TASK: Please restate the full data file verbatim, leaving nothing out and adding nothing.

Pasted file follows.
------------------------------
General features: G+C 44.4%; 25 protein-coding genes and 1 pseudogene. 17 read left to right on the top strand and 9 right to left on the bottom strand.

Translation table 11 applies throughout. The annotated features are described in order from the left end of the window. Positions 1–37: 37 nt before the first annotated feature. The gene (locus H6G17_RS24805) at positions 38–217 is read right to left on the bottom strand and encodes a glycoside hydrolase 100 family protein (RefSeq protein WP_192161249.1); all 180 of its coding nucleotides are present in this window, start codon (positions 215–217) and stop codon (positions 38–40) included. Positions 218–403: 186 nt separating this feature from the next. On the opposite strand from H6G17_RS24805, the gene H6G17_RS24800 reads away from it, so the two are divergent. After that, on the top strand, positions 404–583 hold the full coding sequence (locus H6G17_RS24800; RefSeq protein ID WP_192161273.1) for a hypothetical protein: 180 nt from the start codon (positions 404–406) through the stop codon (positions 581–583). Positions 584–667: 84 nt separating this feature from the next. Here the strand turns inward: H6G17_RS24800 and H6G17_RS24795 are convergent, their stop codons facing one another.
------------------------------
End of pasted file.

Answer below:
General features: G+C 44.4%; 25 protein-coding genes and 1 pseudogene. 17 read left to right on the top strand and 9 right to left on the bottom strand.

Translation table 11 applies throughout. The annotated features are described in order from the left end of the window. Positions 1–37: 37 nt before the first annotated feature. The gene (locus H6G17_RS24805) at positions 38–217 is read right to left on the bottom strand and encodes a glycoside hydrolase 100 family protein (RefSeq protein WP_192161249.1); all 180 of its coding nucleotides are present in this window, start codon (positions 215–217) and stop codon (positions 38–40) included. Positions 218–403: 186 nt separating this feature from the next. On the opposite strand from H6G17_RS24805, the gene H6G17_RS24800 reads away from it, so the two are divergent. After that, on the top strand, positions 404–583 hold the full coding sequence (locus H6G17_RS24800; RefSeq protein ID WP_192161273.1) for a hypothetical protein: 180 nt from the start codon (positions 404–406) through the stop codon (positions 581–583). Positions 584–667: 84 nt separating this feature from the next. Here the strand turns inward: H6G17_RS24800 and H6G17_RS24795 are convergent, their stop codons facing one another.